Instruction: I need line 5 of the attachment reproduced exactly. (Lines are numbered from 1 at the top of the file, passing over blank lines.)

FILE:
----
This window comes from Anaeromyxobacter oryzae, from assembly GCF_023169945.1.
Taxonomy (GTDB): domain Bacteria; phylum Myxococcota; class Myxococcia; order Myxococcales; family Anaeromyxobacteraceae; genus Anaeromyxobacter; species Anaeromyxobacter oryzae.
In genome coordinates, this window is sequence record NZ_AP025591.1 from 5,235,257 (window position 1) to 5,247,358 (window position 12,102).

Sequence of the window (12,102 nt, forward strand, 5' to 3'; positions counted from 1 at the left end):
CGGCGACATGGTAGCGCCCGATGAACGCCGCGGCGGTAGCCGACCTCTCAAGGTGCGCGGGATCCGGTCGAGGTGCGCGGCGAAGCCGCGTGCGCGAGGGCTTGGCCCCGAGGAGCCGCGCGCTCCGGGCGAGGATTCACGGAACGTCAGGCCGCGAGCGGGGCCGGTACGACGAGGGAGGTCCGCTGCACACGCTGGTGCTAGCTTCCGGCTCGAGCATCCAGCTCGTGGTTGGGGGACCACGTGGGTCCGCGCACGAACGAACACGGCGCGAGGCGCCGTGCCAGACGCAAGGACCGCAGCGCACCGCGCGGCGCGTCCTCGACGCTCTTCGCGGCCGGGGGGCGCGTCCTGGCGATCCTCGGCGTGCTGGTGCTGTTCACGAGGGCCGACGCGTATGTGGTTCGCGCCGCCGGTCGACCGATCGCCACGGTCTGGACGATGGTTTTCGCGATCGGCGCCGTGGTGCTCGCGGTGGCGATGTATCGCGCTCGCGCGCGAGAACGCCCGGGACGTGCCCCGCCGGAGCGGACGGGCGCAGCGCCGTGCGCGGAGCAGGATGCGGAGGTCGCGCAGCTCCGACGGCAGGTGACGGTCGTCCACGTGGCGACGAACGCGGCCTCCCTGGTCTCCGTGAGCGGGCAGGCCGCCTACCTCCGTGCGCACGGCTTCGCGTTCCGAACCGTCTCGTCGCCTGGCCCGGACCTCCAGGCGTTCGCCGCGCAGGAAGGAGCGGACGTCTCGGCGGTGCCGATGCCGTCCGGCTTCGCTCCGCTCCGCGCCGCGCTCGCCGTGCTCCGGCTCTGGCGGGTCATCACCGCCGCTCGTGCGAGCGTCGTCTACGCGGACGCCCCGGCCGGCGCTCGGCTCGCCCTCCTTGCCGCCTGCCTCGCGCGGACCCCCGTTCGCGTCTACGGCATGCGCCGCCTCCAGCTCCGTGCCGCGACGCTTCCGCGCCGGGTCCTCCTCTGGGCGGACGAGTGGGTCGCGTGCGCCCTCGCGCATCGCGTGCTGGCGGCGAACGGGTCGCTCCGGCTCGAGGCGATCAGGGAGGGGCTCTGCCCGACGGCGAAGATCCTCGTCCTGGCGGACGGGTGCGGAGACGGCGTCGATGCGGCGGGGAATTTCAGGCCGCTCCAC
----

CGGCGACATGGTAGCGCCCGATGAACGCCGCGGCGGTAGCCGACCTCTCAAGGTGCGCGGGATCCGGTCGAGGTGCGCGGCGAAGCCGCGTGCGCGAGGGCTTGGCCCCGAGGAGCCGCGCGCTCCGGGCGAGGATTCACGGAACGTCAGGCCGCGAGCGGGGCCGGTACGACGAGGGAGGTCCGCTGCACACGCTGGTGCTAGCTTCCGGCTCGAGCATCCAGCTCGTGGTTGGGGGACCACGTGGGTCCGCGCACGAACGAACACGGCGCGAGGCGCCGTGCCAGACGCAAGGACCGCAGCGCACCGCGCGGCGCGTCCTCGACGCTCTTCGCGGCCGGGGGGCGCGTCCTGGCGATCCTCGGCGTGCTGGTGCTGTTCACGAGGGCCGACGCGTATGTGGTTCGCGCCGCCGGTCGACCGATCGCCACGGTCTGGACGATGGTTTTCGCGATCGGCGCCGTGGTGCTCGCGGTGGCGATGTATCGCGCTCGCGCGCGAGAACGCCCGGGACGTGCCCCGCCGGAGCGGACGGGCGCAGCGCCGTGCGCGGAGCAGGATGCGGAGGTCGCGCAGCTCCGACGGCAGGTGACGGTCGTCCACGTGGCGACGAACGCGGCCTCCCTGGTCTCCGTGAGCGGGCAGGCCGCCTACCTCCGTGCGCACGGCTTCGCGTTCCGAACCGTCTCGTCGCCTGGCCCGGACCTCCAGGCGTTCGCCGCGCAGGAAGGAGCGGACGTCTCGGCGGTGCCGATGCCGTCCGGCTTCGCTCCGCTCCGCGCCGCGCTCGCCGTGCTCCGGCTCTGGCGGGTCATCACCGCCGCTCGTGCGAGCGTCGTCTACGCGGACGCCCCGGCCGGCGCTCGGCTCGCCCTCCTTGCCGCCTGCCTCGCGCGGACCCCCGTTCGCGTCTACGGCATGCGCCGCCTCCAGCTCCGTGCCGCGACGCTTCCGCGCCGGGTCCTCCTCTGGGCGGACGAGTGGGTCGCGTGCGCCCTCGCGCATCGCGTGCTGGCGGCGAACGGGTCGCTCCGGCTCGAGGCGATCAGGGAGGGGCTCTGCCCGACGGCGAAGATCCTCGTCCTGGCGGACGGGTGCGGAGACGGCGTCGATGCGGCGGGGAATTTCAGGCCGCTCCAC